Posted by Jonathan Maus ( Publisher/Editor ) on June 27th, 2008 at 11:14 am
[UPDATE: Please see this story (posted at 5:35pm) for TriMet’s clarification of this incident.]
After over a year, and following clarifications from TriMet staff, their contracted security personnel are still allegedly telling some people that they cannot board a MAX train unless a hook is available.
Back in April of 2007, I shared reports from readers that were incorrectly told that they could not bring their bikes on board because there was no hook available.
In that story, TriMet strategic planner Eric Hesse said the security staff was not properly enforcing TriMet policy. He clarified with me that “there is no specific requirement that a bike hook be available,” and added that, “we have clarified this point with our inspectors and expect no further issues in this regard.”
But on Wednesday, another report of the same situation appeared on the Trimetiquette blog. The incident below happened on the MAX Blue Line at the 185th St. stop:
She [the blogger’s wife] was about to board, when she saw that Trimet ticket checkers were not letting cyclists board unless there was an empty hanger for their bike. Train after train they were kicking people off from previous stops, a group of 20-30 cyclists standing confused gathered…
My wife said one cyclist challenged them verbally and was given another ticket. His defense was that he was not blocking any one from moving in the cabin, and as he (and I) understood Trimet’s rules, this was allowed. No tolerance, bike on hanger or bike off train.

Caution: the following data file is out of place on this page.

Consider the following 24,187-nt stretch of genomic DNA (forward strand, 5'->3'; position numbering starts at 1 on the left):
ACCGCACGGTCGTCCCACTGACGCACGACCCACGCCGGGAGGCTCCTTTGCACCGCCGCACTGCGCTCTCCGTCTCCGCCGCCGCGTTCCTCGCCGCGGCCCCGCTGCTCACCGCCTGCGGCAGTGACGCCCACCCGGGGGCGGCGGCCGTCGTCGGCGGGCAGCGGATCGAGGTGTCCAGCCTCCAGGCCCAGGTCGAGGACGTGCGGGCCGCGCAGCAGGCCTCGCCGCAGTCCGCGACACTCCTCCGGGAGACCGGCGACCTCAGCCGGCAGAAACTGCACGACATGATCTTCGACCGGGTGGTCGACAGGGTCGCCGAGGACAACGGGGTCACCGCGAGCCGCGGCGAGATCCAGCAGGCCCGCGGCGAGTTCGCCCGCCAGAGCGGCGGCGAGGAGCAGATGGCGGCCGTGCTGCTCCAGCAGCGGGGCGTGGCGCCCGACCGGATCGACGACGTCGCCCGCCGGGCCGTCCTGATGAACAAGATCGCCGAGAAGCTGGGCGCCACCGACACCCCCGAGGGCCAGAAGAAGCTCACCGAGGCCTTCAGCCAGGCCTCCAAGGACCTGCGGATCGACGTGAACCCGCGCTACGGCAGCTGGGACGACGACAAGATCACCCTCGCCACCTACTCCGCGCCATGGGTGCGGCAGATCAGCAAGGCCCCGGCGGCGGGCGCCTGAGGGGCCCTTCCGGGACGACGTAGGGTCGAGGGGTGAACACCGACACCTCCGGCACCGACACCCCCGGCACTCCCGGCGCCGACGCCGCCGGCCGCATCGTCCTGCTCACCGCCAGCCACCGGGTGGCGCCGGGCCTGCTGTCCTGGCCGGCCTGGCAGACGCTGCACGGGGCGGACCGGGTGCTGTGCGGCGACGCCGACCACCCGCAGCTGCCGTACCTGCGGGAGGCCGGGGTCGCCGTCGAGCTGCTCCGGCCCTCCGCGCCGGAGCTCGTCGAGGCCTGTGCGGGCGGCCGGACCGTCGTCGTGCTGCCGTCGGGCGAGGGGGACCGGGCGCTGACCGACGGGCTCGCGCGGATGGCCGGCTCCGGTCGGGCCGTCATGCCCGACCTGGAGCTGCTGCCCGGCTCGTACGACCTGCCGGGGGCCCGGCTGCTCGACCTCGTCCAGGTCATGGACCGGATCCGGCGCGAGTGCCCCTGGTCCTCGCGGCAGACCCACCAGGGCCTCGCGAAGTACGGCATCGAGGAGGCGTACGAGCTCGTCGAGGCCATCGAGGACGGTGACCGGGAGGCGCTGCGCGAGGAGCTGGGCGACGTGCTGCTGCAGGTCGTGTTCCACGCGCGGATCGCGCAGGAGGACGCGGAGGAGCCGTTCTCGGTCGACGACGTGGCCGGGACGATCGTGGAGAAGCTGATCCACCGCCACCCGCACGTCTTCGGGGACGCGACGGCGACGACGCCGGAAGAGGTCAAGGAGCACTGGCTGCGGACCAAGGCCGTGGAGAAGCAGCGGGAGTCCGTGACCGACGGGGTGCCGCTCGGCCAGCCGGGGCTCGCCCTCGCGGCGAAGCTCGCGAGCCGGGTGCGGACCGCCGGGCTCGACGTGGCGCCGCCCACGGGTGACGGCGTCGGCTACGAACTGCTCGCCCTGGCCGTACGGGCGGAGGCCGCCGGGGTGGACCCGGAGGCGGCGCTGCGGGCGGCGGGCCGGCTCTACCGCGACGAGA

After reading that account, I asked TriMet’s Colin Maher for an explanation. Here’s how he responded:
“Thank you for bringing this to my attention and for giving me a chance to respond.
As this is the first I’ve heard of this incident, I can only speak from a policy perspective. The policy is stated on our website:
If bikes aren’t on a hook, they must be placed in one of the designated areas (see website for details). TriMet tries to accomodate all passengers, but there isn’t enough room for people to stand in the aisles with bikes, especially on crowded trains. The confusion in the past was over bikes in designated areas, not bikes in the aisle.”
So, to clarify, here is the official policy (taken from TriMet’s website):
“If all the hooks are taken, you may use an area displaying the wheelchair symbol when there are no senior or disabled passengers present…”
TriMet’s policies on bringing bikes on board has long been the source of confusion for some riders, and with third-party security officers trying to enforce them, problems seem inevitable — especially now that ridership levels are at an all-time high and TriMet is trying to deal with bike capacity issues.
TriMet has the right to deny people with bikes from boarding trains when they are too crowded, or when no space is available. But hopefully, this confusion over hooks and where bikes are allowed, can be remedied so that we avoid misunderstandings in the future.
What has been your experience with this issue? Do you find TriMet’s policies about boarding MAX with your bike confusing?